Can AI tools build more people-centred cities?

Picture Source: UrbanistAI, Youth-inspired cityscape: a collaborative vision of Narva’s future urban development


Written in collaboration between City Destinations Alliance and Group NAO.


In the cosmos of city planning, where the landscape can often seem more alien than human, can AI make urban planning processes more human-centred? UrbanistAI, based in Helsinki and Milan, help cities and destinations reimagine human-centred public spaces using advanced AI tools. In collaborative workshops with local communities, participants can go out into the streets with their smart phones, take pictures of spaces they would like to transform and use guided prompts to generate multiple ideas of how those very spaces could look. Think water fountains, cycle lanes, farmers markets, participants can add elements to see their creative concepts come to life. Traditional online surveys can be replaced with ideation derived from generative AI, as in these workshops, communities are offered a space to generate their unique visualisations and collectively evaluate their shared pool of creative ideas.

We sat down with Damiano Cerrone to understand how AI can transform participatory planning, placing communication at the centre of the process.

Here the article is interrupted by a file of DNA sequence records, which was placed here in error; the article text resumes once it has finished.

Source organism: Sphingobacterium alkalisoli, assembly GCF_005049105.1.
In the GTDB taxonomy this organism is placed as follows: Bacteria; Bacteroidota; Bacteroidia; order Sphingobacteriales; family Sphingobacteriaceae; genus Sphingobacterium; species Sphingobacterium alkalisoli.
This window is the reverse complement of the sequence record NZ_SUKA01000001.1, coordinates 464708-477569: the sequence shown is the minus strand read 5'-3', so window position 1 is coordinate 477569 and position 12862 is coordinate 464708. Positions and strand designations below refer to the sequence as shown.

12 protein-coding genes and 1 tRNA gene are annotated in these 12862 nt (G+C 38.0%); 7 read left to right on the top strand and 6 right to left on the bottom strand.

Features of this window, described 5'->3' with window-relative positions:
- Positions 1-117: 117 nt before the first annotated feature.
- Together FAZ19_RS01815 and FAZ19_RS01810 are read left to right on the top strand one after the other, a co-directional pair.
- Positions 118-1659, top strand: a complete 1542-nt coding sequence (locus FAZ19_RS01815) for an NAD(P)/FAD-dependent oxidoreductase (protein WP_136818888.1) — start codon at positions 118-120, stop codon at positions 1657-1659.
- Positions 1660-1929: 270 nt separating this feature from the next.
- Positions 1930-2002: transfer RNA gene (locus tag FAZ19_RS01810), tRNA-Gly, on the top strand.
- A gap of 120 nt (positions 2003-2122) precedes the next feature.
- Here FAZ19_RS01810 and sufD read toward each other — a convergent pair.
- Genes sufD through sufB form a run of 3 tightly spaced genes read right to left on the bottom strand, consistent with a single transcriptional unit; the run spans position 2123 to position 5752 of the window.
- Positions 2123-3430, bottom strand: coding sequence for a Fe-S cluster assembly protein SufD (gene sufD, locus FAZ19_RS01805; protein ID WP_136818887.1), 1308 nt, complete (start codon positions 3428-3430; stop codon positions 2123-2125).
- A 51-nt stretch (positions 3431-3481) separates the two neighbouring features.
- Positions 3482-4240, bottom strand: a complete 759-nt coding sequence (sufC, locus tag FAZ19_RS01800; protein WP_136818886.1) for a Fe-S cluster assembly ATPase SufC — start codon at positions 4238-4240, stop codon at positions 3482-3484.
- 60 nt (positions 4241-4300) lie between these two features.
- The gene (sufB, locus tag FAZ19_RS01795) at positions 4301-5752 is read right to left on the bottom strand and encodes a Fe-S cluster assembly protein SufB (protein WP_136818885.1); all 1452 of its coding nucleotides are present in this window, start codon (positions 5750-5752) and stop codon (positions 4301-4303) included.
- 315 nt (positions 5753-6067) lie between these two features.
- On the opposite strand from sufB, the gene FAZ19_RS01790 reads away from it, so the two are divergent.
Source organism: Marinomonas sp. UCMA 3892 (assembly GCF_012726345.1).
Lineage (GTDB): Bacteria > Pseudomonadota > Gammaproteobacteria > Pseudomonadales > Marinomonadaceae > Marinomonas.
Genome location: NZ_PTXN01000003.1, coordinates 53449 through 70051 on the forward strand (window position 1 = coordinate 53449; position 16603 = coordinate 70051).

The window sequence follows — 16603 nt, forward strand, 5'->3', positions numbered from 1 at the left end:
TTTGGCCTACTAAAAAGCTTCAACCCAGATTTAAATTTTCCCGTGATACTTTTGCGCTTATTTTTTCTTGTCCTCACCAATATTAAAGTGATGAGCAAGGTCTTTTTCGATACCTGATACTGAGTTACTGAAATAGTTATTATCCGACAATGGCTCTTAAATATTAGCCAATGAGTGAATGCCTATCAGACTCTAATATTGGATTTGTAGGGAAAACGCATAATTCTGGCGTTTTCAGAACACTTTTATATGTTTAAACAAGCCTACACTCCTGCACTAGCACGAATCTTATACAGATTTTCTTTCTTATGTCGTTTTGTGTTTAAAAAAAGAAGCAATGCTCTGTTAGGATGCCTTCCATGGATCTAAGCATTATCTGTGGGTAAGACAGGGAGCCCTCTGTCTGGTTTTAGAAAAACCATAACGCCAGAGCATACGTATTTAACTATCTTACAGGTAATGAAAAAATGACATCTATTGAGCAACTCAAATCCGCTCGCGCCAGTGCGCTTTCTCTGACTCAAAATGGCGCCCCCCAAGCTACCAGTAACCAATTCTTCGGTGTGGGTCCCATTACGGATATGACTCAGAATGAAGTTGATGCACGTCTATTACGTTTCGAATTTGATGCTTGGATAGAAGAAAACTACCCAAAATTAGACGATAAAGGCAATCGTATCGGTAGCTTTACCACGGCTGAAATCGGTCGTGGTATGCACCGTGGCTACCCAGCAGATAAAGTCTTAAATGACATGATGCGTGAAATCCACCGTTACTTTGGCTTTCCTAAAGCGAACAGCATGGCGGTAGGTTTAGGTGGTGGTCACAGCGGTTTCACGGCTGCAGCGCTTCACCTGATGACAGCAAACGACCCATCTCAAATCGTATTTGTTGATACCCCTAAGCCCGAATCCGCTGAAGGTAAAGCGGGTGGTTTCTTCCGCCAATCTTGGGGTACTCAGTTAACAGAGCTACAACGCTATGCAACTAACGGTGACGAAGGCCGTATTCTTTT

How does UrbanistAI offer a critique on current approaches to participatory planning?

I feel participatory planning in its generic form doesn’t really work. At the core of it, we are getting something from the citizens, but what are they getting from us? The main problem with participatory urban planning, and one which can even sometimes cause contradictions, is that people can give an idea, but they can’t then jointly evaluate it. For example, in a recent workshop in Helsinki, many of the participants wanted to create bike lanes – it was the first thing they wanted to do. So, they put this into UrbanistAI, and saw that there would need to be concrete or tarmac on top of cobblestones from the 1800s. They then re-evaluated their idea and decided they would rather keep cycling on cobblestones than have them covered up. This is the added value of running workshops in person, as ideas can be collectively evaluated with architects and designers too.

This possibility to visualise and then evaluate is key to using the tool. UrbanistAI is not necessarily a design tool, but it is a communication tool which allows citizens to better visualise what they had in mind and evaluate their ideas.

Source: UrbanistAI, Co-Designing the Helsinki Summer Streets

How did UrbanistAI become what it is today?

3 years ago, the other co-founder of UrbanistAI Luca Stornaiuolo, was training some of the first AI models with photographs from Venice and other Italian cities for an art exhibition at the Venice Biennale. Luca inputted images of the cities and poetry to an AI model. From this input, the model would envision a walk through Italian cities. And when I saw that – I was in participatory planning at the time, and I thought what if instead of poetry, we use citizens’ ideas?